Apple has delicate iPhone inventory dance ahead

Summary:Apple has a few tricky supply chain items to navigate. First, most smartphone buyers know a new iPhone is coming and won't buy an iPhone 5. Apple needs to generate sales of the iPhone 5 and keep inventory levels in check.

Apple is reportedly cutting iPhone builds in the quarter ahead due to growing retail and carrier smartphone inventory levels, according to an analyst.

Jefferies analyst Peter Misek on Monday cut his iPhone estimates based on his checks in Apple's supply chain. Misek said that retail and carrier inventory levels are at about 10 weeks compared to the typical 4 to 6 weeks. He cut iPhone sales estimates in the September quarter to 27 million from 30 million. The December quarter iPhone unit estimate went from 50 million to 45 million.

Analysts are starting to fret iPhone sales because Apple's new device, an iPhone 5s or iPhone 6, won't land until the December quarter or late in the second quarter. Misek noted:

We had recently noted that smartphone inventory levels at retail and carriers were elevated but were unsure which OEMs were most exposed. Our survey of several hundred Orange, Vodafone, and EE stores in the U.K. indicates that inventories are elevated for iPhones and the Samsung Galaxy 3. On the supply chain side, Jabil reported a weak quarter for its Apple-exposed segments and guided the main Apple segment flat Y/Y for the Aug Q. Our checks also indicate that Apple's wafer starts at Samsung's Austin fab have likely been cut and that memory module makers have recently been reallocating orders in Q3 away from Apple and toward emerging market players.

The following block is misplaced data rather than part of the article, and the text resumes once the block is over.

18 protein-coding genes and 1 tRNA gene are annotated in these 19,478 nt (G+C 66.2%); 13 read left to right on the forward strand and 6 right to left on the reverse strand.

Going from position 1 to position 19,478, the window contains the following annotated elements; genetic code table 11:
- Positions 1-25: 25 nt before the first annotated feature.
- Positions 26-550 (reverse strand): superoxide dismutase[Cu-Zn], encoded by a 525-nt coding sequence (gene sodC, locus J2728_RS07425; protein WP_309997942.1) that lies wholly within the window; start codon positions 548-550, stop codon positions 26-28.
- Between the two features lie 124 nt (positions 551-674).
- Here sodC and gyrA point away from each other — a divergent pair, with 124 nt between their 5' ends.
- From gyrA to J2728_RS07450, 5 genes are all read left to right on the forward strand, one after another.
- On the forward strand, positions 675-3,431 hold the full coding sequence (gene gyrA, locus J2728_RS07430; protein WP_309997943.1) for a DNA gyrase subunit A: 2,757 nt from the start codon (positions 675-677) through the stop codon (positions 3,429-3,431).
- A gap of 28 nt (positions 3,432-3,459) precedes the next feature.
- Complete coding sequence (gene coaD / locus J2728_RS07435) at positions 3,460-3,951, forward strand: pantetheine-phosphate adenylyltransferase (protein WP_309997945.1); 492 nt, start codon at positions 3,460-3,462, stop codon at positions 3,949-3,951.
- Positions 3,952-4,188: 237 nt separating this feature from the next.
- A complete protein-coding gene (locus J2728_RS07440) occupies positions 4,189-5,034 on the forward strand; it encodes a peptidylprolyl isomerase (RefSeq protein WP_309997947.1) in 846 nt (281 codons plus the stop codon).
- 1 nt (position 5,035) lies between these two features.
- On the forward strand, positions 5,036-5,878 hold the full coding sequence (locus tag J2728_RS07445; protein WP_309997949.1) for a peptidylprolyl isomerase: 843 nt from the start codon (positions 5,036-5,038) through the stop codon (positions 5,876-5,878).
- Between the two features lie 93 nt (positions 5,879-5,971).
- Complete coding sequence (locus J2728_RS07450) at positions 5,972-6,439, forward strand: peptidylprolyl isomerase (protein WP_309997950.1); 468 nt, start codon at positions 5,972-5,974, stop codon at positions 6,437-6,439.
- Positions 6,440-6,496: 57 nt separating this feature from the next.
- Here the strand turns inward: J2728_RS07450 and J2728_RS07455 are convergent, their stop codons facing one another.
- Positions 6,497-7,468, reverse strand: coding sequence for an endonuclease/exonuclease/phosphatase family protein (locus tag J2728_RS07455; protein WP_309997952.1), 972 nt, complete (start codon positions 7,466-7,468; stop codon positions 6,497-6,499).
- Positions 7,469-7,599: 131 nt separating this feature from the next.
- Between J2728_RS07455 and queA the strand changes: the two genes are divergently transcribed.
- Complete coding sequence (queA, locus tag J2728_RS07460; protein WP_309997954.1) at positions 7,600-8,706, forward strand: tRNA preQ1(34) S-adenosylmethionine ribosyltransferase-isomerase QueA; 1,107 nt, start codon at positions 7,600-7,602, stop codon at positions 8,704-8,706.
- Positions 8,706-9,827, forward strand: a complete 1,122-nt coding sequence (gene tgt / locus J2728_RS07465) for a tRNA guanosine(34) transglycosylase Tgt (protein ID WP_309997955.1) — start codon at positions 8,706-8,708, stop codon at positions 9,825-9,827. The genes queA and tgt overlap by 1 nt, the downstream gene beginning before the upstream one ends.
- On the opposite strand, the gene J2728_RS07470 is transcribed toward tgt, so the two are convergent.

Meanwhile, Apple hasn't started assembling the latest iPhone, but is likely to trial soon an iPhone 5s and a low-cost version of the device.

Add it up and Apple has a few tricky supply chain items to navigate. First, most smartphone buyers know a new iPhone is coming and won't buy an iPhone 5. Apple needs to generate sales of the iPhone 5 and keep inventory levels solid as it ramps production of its latest device. The biggest wild card may be overall smartphone fatigue. Misek noted the Samsung Galaxy S3 is struggling. The sales windows for new devices are getting smaller and the risk of being stuck with inventory appears to be rising.

iphonejefferies

 

Misek surveyed several hundred Orange, Vodafone and EE stores in the UK and found that retailers:

  • Had more than five iPhone 5 16GB units 73.8 percent of the time.
  • The 32GB iPhone 5 was out of stock 43.3 percent of the time. All retailers had plenty of iPhone 4S and 4 devices available.
  • Retailers with the Samsung Galaxy S3 had plenty in stock, but few buyers. The Galaxy S4 was out of stock more than 95 percent of the time.
  • For comparison, the HTC One was also in stock more than 98 percent of the time and Nokia's Lumia 920 was out of stock 84.3 percent of the time.

Topics: Apple, iPhone, Mobility, Smartphones

About

Larry Dignan is Editor in Chief of ZDNet and SmartPlanet as well as Editorial Director of ZDNet's sister site TechRepublic. He was most recently Executive Editor of News and Blogs at ZDNet. Prior to that he was executive news editor at eWeek and news editor at Baseline. He also served as the East Coast news editor and finance editor at CN... Full Bio

zdnet_core.socialButton.googleLabel Contact Disclosure

Kick off your day with ZDNet's daily email newsletter. It's the freshest tech news and opinion, served hot. Get it.

Related Stories

The best of ZDNet, delivered

You have been successfully signed up. To sign up for more newsletters or to manage your account, visit the Newsletter Subscription Center.
Subscription failed.